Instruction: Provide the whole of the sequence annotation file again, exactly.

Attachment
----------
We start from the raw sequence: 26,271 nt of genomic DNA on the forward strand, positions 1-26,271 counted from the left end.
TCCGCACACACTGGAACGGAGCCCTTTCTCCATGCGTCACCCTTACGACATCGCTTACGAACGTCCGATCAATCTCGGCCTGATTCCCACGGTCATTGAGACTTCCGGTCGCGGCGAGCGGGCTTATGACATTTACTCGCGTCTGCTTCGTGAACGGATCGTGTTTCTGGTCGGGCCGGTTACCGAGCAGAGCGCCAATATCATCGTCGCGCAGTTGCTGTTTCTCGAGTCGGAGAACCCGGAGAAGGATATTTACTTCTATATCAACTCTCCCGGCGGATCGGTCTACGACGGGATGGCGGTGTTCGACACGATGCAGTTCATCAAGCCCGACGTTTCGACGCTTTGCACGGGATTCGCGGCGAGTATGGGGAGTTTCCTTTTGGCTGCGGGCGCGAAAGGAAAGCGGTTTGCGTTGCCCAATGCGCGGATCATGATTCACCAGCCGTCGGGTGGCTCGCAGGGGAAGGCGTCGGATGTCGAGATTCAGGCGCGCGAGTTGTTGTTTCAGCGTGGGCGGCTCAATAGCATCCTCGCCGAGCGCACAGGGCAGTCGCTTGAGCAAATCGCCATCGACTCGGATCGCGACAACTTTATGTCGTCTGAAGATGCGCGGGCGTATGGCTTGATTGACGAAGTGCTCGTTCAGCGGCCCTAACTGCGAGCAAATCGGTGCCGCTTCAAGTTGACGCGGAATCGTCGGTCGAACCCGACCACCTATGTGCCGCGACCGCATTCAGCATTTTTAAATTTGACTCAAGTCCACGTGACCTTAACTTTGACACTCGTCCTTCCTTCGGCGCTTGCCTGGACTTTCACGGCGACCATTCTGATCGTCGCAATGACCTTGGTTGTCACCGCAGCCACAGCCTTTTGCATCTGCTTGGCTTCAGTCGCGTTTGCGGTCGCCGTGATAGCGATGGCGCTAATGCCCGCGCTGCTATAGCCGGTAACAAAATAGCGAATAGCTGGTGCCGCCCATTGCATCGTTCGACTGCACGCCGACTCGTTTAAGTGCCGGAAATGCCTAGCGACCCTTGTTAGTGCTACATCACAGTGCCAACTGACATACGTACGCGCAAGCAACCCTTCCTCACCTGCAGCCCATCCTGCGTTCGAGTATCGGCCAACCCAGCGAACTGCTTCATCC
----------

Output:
We start from the raw sequence: 26,271 nt of genomic DNA on the forward strand, positions 1-26,271 counted from the left end.
TCCGCACACACTGGAACGGAGCCCTTTCTCCATGCGTCACCCTTACGACATCGCTTACGAACGTCCGATCAATCTCGGCCTGATTCCCACGGTCATTGAGACTTCCGGTCGCGGCGAGCGGGCTTATGACATTTACTCGCGTCTGCTTCGTGAACGGATCGTGTTTCTGGTCGGGCCGGTTACCGAGCAGAGCGCCAATATCATCGTCGCGCAGTTGCTGTTTCTCGAGTCGGAGAACCCGGAGAAGGATATTTACTTCTATATCAACTCTCCCGGCGGATCGGTCTACGACGGGATGGCGGTGTTCGACACGATGCAGTTCATCAAGCCCGACGTTTCGACGCTTTGCACGGGATTCGCGGCGAGTATGGGGAGTTTCCTTTTGGCTGCGGGCGCGAAAGGAAAGCGGTTTGCGTTGCCCAATGCGCGGATCATGATTCACCAGCCGTCGGGTGGCTCGCAGGGGAAGGCGTCGGATGTCGAGATTCAGGCGCGCGAGTTGTTGTTTCAGCGTGGGCGGCTCAATAGCATCCTCGCCGAGCGCACAGGGCAGTCGCTTGAGCAAATCGCCATCGACTCGGATCGCGACAACTTTATGTCGTCTGAAGATGCGCGGGCGTATGGCTTGATTGACGAAGTGCTCGTTCAGCGGCCCTAACTGCGAGCAAATCGGTGCCGCTTCAAGTTGACGCGGAATCGTCGGTCGAACCCGACCACCTATGTGCCGCGACCGCATTCAGCATTTTTAAATTTGACTCAAGTCCACGTGACCTTAACTTTGACACTCGTCCTTCCTTCGGCGCTTGCCTGGACTTTCACGGCGACCATTCTGATCGTCGCAATGACCTTGGTTGTCACCGCAGCCACAGCCTTTTGCATCTGCTTGGCTTCAGTCGCGTTTGCGGTCGCCGTGATAGCGATGGCGCTAATGCCCGCGCTGCTATAGCCGGTAACAAAATAGCGAATAGCTGGTGCCGCCCATTGCATCGTTCGACTGCACGCCGACTCGTTTAAGTGCCGGAAATGCCTAGCGACCCTTGTTAGTGCTACATCACAGTGCCAACTGACATACGTACGCGCAAGCAACCCTTCCTCACCTGCAGCCCATCCTGCGTTCGAGTATCGGCCAACCCAGCGAACTGCTTCATCC